Re: virus: Fundamentals

Marek Jedlinski (
Fri, 29 Mar 1996 01:21:03 +0100 (MEZ)

On Thu, 28 Mar 1996, ken sartor wrote:

> I believe in things that can be empirically shown. On issues
> that have no data, i withhold judgement. I distinguish between
> personal belief (regardless of strength) and 'proof'.

Yes, but how _do_ you make this distinction? What I'm going to say
scares me plenty sometimes, but: isn't *everything* we "know"
a sort of belief, ultimately? Even as you read a fool-proof hardcore
logical argument, you are free to accept or reject it; and there must
be a (mostly unconcscious) moment when you make that decision -if you
decide to accept the proof, you choose to believe it expresses a "truth."
What I mean is that very, very rarely do we get to actually VERIFY
a proof - we lack knowledge, or sources, or the necessary mental

In daily, mundane interactions, I probably accept a lot of things
on the basis of many factors which need not have anything to do with
logic - say, the "appeal" of a text or person, or how well it meshes
with my existing set of convictions, or my general state of well-being
at the moment (tiredness, stress - I will also make MISTAKEN decisions
which may or may not be amended later!) - or, finally, even assorted
irrational factors (example: I've been delving into Postmodern thought
for a few years now, planning a PhD in AmLitCrit, and while I have to
acknowledge a lot of po-mo findings on the basis of logic alone, I
still refuse to internalize them and hold them true, simply because
if they ARE true, I can see no way ahead, no exit out of the blind
alley of "text", in the po-mo sense. I am not quite ready for the
end of the world, and if Derrida and his ilk are right, then there is
little more to even think of. So I reject these premises, however logical,
much as I once rejected the belief in Christian God. My objection towards
postmodern thought is largely irrational; I *think* it must be flawed,
but the ultimate reason I renounce it is probably that it does not
fit well into what-I-would-like-the-world-to-be.)

In science, I stand even less chance of being able to verify a statement,
a piece of knowledge. It has been said on this list recently that evolution
is still, after so many years, merely a theory (even if supported by an
overwhelming set of observations). And then:
a) there is more than one geometry, more than one logic. The final straw
that made me emotionally indifferent towards my parents' religion was
when I found out there were so maby OTHER religions around, each
claiming to be the one that will save you... If you can choose a
religious system then the whole idea becomes a sad joke. The worse
thing is that sciences are no different - there is more than one
geometry, more than one logic.
b) Any system of knowledge is ultimately based on axioms which are
*assumes* truths, unproveable by definition. Hence any scientific
system is based upon a belief, no matter how natural that belief
may seem to us.
c) Science has often been wrong. For a few weeks now TIME magazine
has been running a "healt report" column, listing "good news" and
"bad news" stemming from recent research. Well, the scary part is
that most of the pieces they print are really corrections to
previously "well-known" (read: widely believed) facts - quote from
the last issue: "It may be time to toss the beta carotene pills. In
the second slam this year, scientists find that daily supplements do
nothing to lower the chances of dying from cancer . . . Still,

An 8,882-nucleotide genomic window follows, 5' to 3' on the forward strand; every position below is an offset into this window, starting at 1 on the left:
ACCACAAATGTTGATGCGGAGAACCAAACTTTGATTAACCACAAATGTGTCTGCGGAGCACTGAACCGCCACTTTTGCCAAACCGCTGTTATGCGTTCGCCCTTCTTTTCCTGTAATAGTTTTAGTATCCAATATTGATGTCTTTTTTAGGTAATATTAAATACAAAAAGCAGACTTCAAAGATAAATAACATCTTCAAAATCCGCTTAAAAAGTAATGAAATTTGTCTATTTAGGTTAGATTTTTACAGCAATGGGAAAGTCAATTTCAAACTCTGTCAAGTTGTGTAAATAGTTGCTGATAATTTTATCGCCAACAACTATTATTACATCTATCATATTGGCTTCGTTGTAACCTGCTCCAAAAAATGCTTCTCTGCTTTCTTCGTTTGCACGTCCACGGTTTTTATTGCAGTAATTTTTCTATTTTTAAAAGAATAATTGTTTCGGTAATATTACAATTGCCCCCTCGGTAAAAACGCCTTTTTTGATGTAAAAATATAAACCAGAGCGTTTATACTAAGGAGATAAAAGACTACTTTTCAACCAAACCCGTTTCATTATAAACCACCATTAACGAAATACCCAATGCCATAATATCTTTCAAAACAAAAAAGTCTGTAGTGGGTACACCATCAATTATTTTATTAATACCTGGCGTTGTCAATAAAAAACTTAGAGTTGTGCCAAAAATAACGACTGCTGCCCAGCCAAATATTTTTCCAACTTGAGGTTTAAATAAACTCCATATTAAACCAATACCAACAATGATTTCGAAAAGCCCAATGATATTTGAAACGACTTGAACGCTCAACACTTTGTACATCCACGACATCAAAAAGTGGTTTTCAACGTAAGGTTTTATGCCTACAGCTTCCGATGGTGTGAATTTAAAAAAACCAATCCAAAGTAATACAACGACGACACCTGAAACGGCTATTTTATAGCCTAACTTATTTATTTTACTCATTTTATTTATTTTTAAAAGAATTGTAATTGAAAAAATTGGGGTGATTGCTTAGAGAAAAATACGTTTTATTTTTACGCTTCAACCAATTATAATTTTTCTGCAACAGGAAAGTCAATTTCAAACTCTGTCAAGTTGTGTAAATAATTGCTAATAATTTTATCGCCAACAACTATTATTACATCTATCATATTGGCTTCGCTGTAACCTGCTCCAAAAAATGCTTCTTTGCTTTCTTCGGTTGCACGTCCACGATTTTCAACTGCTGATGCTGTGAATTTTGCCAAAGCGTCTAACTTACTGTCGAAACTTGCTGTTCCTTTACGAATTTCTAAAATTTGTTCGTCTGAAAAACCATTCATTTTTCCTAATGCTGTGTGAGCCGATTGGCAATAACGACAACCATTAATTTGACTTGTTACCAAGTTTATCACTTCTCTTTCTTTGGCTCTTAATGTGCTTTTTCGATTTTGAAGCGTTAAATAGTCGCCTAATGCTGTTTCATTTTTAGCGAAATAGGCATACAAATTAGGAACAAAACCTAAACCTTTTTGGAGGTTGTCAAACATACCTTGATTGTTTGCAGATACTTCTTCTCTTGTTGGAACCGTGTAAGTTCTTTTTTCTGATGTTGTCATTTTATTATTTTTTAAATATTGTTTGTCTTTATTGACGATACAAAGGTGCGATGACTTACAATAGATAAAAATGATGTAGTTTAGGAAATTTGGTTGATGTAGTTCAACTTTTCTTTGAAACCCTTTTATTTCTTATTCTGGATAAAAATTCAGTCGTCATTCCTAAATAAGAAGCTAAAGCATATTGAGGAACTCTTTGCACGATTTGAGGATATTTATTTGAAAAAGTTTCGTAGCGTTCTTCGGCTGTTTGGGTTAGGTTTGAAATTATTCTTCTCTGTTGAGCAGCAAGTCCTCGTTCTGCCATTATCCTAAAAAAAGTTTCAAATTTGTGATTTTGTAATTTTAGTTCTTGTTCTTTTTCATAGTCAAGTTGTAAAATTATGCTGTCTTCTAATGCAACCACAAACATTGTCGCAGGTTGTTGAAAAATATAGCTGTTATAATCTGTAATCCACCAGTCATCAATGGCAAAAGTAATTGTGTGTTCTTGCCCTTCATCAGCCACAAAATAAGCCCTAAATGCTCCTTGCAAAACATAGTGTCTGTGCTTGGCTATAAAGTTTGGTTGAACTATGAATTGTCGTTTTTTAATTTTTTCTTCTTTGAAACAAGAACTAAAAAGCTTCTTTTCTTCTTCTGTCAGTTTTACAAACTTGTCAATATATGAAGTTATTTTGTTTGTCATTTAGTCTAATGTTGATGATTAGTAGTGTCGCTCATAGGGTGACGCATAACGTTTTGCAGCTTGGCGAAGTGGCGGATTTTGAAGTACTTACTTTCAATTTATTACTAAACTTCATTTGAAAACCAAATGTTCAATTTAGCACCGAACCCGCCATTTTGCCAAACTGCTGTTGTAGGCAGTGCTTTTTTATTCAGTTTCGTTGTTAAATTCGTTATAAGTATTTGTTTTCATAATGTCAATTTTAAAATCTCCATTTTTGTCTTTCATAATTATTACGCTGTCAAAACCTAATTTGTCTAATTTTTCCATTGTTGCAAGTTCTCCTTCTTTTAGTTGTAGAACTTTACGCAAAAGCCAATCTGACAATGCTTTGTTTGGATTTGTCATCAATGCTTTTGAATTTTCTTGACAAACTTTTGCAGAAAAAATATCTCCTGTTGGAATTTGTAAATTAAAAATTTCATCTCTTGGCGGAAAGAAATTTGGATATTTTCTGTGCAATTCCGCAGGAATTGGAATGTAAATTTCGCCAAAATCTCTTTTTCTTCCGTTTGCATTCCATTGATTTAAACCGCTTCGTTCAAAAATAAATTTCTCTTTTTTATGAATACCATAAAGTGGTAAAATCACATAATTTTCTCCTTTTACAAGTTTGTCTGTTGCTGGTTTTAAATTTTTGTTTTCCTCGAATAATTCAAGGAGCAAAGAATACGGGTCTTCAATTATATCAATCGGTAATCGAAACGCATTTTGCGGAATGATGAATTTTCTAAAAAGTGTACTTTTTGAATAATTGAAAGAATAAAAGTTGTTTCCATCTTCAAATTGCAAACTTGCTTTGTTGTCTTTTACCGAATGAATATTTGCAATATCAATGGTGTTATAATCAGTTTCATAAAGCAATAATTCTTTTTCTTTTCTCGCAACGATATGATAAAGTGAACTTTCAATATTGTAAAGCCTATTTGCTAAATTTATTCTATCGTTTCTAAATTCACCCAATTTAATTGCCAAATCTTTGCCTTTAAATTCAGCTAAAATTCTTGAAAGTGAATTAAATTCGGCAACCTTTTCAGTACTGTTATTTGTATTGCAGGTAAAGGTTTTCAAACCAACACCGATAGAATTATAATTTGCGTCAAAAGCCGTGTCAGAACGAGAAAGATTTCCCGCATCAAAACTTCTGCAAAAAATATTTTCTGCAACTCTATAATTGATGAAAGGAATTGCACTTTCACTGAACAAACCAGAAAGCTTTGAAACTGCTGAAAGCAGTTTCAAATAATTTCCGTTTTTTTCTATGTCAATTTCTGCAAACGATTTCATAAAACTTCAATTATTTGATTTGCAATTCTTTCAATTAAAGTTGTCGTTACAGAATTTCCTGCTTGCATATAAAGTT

eating fruit and vegetables rich in the nutrient appears to reduce
the risk of disease; researchers now suspect that this is due to an
overall healthy diet and not to beta carotene."

- well, "researchers now suspect" something our grandmothers' mothers
had known for ages... But they'd be called quacks back then, and today.

And more - I believe we are even further detached from the "essence"
of what we think we know/believe: having read a text and accepted it,
don't we in fact accept as true only our *understanding* of the text,
which itself may or may not be in accordance with what its author meant
to say (WHICH, in turn, may or may not be exactly what went into the
text in the first place...)

Overall, I believe [handy English phrase for "I think I know"...] that
what we "know" to be true are but fuzzy approximations (don't ask me
approximations of what, I don't have a clue :) The greater part of
our knowledge is second-hand and it seems unlikely that there would be
no "data errors" during transmission. Empirical knowledge, I think,
is not exempt from this - because its validity relies on (a) the validity
of the experiment, (b) validity of our interpretation of the experiment,
and (c) our final "understanding" of it. Each of these stages is prone to
error. (Remember that old goofy joke about a scientist who "proved"
that dogs hear with their legs? The dog would respond to 'come here'
until the scientist amputated its paws... Somehow I think this may have
happened in science more than once, on a subtler level.)

I'm sorry, this has gone beyond all polite length. Just a question
to anyone who has cared to read me so far: is there anything you
are absolutely positively sure you KNOW (as opposed to: believe),
except maybe "cogito ergo sum"? I mean, seriously. Is there any
knowledge, based on logic or empiricism, that you hold to be
absolutely unquestionable? Myself - I looked and looked, and
didn't find a thing, at least not one that would pertain to the

> One acts however one wishes. This does not require any
> judgement of the universe.

Oh, but the "wishes" part depends to a great extent just on our
judgement on the universe (whether or not you believe in the
existence of God, for one, or afterlife).

Just my $0.02 wrench in the works...


Note: This message originated solely in my brain, which      
has no authority to speak for other parts of my body.